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Perception not circumstance: Solving the unsolvable

Friday, July 17, 2009
If your brain is convinced that your situation, whatever it is, is nearly impossible to solve, how do you think it is approaching it? But, if your brain believed that solutions would come easily and that it was fully capable of finding them, how does it respond?

Let me share with you a true story from my book, "Back in Charge!," about a graduate level mathematics student at UC Berkeley in 1939, George Dantzig.  George showed up late for class one day and found two problems on the blackboard which he believed to be homework assignments. He copied the problems and took them home. George struggled to find solutions to these problems but, knowing he was as capable as any other student in the class, he worked diligently until he solved both of them two days later. Six weeks after turning them in, George was contacted by his very excited professor, Dr. Jerzy Newman. The two problems had not been homework assignments at all. Dr Newman had written them on the board to show the class two of the most famous unsolved problems in statistics.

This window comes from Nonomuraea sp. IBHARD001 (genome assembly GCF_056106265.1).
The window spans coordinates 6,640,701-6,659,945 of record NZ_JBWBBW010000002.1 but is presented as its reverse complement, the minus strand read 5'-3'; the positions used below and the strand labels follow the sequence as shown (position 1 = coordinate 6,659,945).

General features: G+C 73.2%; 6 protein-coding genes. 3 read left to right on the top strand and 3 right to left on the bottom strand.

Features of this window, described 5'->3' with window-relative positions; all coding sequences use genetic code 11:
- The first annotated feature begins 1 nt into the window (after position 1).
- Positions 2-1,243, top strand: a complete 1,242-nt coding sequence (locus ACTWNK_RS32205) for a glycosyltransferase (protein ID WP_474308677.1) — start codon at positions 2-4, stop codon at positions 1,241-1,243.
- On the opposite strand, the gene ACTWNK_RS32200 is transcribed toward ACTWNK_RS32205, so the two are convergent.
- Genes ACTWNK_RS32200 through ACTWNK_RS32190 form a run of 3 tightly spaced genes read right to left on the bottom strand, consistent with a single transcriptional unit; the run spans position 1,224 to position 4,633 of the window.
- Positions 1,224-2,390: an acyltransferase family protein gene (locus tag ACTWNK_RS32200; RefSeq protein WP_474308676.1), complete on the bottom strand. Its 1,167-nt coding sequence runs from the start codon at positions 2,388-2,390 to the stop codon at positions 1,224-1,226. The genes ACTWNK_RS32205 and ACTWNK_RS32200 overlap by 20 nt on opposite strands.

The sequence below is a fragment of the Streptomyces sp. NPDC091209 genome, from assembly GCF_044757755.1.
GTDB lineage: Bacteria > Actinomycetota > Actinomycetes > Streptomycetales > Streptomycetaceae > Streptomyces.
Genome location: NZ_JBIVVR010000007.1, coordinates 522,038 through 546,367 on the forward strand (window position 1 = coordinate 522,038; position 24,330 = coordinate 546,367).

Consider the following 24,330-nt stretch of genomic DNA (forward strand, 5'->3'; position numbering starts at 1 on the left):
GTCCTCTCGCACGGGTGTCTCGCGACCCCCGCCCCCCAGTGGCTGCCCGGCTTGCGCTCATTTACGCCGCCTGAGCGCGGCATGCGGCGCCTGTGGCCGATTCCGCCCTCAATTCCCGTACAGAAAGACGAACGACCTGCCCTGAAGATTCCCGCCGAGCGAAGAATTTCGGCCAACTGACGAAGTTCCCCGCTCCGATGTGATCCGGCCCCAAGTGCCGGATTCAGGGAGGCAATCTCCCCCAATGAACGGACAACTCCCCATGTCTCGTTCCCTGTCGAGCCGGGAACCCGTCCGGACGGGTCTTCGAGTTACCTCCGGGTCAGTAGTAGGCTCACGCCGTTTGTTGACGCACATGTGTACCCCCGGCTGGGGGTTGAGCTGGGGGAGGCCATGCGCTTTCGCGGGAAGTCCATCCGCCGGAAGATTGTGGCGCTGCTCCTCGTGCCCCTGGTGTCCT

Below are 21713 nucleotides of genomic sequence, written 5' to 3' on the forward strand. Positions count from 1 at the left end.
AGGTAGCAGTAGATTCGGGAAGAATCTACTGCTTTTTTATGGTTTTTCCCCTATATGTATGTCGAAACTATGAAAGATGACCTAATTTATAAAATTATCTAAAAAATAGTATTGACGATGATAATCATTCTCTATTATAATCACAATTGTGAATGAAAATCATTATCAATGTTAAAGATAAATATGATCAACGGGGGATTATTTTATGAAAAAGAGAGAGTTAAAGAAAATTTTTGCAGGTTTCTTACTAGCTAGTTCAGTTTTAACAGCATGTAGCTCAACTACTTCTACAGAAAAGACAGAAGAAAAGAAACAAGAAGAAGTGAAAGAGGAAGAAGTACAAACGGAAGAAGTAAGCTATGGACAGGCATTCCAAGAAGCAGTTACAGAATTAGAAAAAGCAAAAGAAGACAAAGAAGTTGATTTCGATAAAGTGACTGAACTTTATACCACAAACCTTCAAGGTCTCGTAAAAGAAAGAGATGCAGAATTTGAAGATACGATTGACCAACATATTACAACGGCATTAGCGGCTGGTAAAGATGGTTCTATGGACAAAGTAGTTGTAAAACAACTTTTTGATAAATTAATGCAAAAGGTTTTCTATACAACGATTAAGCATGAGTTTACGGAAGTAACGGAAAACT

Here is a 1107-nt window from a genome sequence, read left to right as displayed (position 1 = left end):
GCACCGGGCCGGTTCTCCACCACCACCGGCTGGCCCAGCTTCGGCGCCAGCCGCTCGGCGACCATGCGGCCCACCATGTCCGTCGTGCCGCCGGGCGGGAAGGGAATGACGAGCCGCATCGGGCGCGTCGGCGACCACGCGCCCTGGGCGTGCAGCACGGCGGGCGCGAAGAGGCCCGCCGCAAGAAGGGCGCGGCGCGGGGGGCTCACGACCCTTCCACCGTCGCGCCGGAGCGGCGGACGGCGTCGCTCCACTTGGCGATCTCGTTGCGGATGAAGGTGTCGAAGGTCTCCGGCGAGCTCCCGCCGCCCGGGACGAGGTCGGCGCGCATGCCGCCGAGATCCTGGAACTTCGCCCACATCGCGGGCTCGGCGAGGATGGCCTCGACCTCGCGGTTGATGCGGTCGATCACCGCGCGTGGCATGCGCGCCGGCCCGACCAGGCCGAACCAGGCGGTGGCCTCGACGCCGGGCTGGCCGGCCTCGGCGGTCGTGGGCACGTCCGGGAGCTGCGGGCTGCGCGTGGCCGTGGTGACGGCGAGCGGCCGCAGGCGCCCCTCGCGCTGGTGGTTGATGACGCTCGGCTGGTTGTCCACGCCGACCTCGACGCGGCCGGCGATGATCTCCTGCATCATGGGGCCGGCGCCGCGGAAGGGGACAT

Yet George had been able to solve these problems. Why? Probably because he, and his brain, believed he could. Could the other students in the class have solved them as well? Perhaps. But all of the other students in class knew that the problems had never been solved. Their brains perceived a situation that was unknown and probably impossible; George's brain perceived a situation that was difficult but doable. It was not the circumstance, but the perception of the circumstance that made the difference.   Let me make this clear – – George perceived the circumstance to be mere homework. But they were exactly the same problems that other students perceived to be unsolvable!  When the brain is told something is unsolvable, impossible or very difficult, it approaches it as unsolvable, impossible or very difficult.  

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